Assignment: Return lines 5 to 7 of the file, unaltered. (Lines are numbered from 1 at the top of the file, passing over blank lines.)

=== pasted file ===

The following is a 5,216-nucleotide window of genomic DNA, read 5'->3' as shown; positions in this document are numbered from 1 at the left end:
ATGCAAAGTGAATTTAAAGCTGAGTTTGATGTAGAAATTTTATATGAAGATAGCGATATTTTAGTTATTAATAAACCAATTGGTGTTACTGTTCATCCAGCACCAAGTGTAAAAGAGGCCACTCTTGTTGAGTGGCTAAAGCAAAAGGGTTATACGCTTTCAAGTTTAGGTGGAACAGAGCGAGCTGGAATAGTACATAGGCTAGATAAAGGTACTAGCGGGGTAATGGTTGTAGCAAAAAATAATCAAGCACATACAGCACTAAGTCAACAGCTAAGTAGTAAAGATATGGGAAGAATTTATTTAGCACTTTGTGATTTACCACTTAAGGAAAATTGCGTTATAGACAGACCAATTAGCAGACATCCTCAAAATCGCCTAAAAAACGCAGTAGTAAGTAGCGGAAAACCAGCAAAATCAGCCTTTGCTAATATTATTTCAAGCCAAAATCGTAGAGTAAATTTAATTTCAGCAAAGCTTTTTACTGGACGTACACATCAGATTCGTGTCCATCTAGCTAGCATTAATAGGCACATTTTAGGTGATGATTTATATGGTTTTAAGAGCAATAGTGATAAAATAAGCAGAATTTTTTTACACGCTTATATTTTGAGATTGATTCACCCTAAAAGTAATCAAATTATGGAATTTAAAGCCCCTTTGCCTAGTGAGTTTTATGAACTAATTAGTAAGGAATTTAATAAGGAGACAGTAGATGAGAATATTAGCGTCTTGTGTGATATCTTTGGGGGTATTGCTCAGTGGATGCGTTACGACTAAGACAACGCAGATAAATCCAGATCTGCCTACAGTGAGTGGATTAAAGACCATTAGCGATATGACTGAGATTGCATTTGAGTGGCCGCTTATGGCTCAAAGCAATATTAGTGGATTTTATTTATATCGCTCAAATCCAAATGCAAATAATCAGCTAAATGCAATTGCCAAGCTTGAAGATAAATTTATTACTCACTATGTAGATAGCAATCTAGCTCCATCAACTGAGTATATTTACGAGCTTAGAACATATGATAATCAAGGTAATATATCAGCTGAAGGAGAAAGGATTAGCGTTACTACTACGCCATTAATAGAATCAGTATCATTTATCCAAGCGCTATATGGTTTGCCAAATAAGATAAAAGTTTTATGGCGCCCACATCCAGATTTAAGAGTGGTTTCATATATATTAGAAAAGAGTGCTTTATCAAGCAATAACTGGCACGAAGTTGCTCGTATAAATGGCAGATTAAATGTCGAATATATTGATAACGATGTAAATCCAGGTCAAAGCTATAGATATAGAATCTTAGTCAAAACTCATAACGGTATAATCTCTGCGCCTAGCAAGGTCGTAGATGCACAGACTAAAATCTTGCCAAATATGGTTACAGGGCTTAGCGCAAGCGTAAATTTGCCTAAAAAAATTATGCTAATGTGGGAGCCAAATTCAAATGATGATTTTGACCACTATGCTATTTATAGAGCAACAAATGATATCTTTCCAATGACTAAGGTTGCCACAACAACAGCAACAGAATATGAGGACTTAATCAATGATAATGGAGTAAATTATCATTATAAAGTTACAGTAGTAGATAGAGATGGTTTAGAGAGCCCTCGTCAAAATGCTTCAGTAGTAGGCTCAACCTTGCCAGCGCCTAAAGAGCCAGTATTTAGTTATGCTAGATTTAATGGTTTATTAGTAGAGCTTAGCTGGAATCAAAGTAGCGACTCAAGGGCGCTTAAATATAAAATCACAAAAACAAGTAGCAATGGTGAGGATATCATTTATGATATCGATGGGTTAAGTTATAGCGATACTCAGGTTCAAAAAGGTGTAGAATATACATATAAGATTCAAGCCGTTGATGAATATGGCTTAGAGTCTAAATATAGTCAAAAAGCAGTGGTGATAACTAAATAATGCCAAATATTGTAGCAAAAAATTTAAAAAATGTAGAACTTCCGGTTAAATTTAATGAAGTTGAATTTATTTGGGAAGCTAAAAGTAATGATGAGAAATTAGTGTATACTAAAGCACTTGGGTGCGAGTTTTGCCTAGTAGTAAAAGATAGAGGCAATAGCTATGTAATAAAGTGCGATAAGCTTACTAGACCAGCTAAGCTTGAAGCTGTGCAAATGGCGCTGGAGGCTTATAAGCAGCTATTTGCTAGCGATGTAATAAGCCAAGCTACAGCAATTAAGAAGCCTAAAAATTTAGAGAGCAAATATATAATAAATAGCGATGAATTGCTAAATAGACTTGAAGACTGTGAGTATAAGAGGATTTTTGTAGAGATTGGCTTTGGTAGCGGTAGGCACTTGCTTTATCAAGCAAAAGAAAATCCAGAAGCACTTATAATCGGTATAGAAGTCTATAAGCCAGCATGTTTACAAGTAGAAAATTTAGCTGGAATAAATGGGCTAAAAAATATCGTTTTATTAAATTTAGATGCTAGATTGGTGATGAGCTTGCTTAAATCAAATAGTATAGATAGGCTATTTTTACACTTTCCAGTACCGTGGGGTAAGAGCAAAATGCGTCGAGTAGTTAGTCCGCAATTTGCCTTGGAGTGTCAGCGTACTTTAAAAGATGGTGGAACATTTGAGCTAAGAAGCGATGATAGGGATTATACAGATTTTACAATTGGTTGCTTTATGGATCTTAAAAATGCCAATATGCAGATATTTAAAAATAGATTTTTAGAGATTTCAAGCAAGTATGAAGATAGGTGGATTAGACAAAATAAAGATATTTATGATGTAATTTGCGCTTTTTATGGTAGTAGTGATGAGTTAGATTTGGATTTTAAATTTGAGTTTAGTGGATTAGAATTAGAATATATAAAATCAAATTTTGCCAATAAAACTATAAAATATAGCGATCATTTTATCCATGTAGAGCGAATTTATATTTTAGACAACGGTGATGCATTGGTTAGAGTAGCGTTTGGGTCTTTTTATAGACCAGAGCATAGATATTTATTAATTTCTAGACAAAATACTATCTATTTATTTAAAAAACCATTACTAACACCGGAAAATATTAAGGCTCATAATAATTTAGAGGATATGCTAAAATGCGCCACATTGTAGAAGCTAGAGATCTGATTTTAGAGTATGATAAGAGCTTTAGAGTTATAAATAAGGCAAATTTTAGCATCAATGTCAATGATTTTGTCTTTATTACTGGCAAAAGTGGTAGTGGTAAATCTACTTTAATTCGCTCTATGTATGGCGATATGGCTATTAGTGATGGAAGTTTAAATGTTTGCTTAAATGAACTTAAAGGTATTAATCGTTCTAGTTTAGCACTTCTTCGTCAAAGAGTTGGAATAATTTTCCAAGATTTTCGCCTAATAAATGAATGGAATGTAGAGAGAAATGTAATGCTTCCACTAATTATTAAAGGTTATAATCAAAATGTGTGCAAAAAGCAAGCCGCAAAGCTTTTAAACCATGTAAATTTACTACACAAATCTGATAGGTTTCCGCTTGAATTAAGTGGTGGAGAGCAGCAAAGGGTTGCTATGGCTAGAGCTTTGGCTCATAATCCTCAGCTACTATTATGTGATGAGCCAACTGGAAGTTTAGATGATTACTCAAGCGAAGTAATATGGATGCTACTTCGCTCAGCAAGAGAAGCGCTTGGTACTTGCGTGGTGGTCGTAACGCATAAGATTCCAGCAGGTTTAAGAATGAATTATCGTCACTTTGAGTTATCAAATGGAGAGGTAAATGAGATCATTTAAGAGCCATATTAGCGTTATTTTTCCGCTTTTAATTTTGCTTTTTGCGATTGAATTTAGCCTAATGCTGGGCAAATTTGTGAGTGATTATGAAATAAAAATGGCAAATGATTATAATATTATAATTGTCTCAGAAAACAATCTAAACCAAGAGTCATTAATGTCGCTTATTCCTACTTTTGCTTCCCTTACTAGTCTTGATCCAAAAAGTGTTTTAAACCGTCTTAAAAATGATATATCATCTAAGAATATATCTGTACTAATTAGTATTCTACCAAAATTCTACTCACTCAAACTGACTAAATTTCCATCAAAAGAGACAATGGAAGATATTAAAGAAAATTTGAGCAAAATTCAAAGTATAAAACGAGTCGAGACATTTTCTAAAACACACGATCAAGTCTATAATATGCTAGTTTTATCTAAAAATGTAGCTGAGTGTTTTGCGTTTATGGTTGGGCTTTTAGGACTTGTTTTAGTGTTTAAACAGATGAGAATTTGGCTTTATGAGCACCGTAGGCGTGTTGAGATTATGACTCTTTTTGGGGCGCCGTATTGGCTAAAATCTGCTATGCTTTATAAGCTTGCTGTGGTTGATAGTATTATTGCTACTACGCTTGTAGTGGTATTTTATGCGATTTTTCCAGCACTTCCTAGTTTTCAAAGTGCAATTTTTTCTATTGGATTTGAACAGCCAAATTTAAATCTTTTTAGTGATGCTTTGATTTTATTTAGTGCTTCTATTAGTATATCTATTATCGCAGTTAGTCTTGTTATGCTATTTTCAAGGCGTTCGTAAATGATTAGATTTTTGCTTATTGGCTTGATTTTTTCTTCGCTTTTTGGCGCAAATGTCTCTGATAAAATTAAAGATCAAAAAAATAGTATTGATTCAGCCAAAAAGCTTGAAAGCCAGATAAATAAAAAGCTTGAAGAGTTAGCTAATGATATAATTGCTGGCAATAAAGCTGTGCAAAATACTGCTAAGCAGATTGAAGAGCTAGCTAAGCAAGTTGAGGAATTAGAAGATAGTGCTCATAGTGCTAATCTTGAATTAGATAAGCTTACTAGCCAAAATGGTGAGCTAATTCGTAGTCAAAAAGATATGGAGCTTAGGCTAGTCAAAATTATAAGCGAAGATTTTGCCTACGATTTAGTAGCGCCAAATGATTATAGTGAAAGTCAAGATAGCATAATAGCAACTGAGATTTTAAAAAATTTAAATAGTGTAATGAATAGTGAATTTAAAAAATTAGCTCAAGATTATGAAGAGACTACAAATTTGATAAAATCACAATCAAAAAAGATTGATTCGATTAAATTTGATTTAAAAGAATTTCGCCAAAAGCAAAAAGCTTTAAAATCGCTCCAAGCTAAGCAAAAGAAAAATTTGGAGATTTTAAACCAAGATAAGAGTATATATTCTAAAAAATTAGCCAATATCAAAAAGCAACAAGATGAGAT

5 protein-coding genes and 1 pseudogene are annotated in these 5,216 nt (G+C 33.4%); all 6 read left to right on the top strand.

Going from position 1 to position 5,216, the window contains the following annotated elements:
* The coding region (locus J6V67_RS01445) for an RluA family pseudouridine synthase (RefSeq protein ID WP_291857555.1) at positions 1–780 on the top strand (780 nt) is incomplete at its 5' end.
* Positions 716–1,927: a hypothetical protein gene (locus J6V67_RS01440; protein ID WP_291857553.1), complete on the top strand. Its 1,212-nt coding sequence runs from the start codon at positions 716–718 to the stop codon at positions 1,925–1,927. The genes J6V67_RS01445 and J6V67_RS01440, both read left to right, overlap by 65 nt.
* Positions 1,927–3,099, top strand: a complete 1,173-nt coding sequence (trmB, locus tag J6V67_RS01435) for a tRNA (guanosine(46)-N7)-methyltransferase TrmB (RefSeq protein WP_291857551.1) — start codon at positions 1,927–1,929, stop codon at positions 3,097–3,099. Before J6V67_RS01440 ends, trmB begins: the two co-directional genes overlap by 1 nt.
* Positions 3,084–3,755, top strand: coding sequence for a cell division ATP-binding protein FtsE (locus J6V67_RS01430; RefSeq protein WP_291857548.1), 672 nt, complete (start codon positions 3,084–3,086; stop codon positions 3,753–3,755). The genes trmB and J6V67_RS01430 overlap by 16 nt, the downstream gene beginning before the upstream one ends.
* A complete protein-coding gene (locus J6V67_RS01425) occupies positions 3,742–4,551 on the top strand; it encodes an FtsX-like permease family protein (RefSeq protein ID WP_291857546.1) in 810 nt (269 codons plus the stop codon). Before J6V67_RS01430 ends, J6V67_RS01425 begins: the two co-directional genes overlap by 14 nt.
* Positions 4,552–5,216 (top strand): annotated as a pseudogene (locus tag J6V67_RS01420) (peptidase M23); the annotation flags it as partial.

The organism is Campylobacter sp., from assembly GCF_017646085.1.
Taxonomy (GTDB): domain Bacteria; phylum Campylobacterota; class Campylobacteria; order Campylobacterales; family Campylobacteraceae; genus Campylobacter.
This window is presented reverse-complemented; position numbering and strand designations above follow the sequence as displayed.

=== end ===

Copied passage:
* The coding region (locus J6V67_RS01445) for an RluA family pseudouridine synthase (RefSeq protein ID WP_291857555.1) at positions 1–780 on the top strand (780 nt) is incomplete at its 5' end.
* Positions 716–1,927: a hypothetical protein gene (locus J6V67_RS01440; protein ID WP_291857553.1), complete on the top strand. Its 1,212-nt coding sequence runs from the start codon at positions 716–718 to the stop codon at positions 1,925–1,927. The genes J6V67_RS01445 and J6V67_RS01440, both read left to right, overlap by 65 nt.
* Positions 1,927–3,099, top strand: a complete 1,173-nt coding sequence (trmB, locus tag J6V67_RS01435) for a tRNA (guanosine(46)-N7)-methyltransferase TrmB (RefSeq protein WP_291857551.1) — start codon at positions 1,927–1,929, stop codon at positions 3,097–3,099. Before J6V67_RS01440 ends, trmB begins: the two co-directional genes overlap by 1 nt.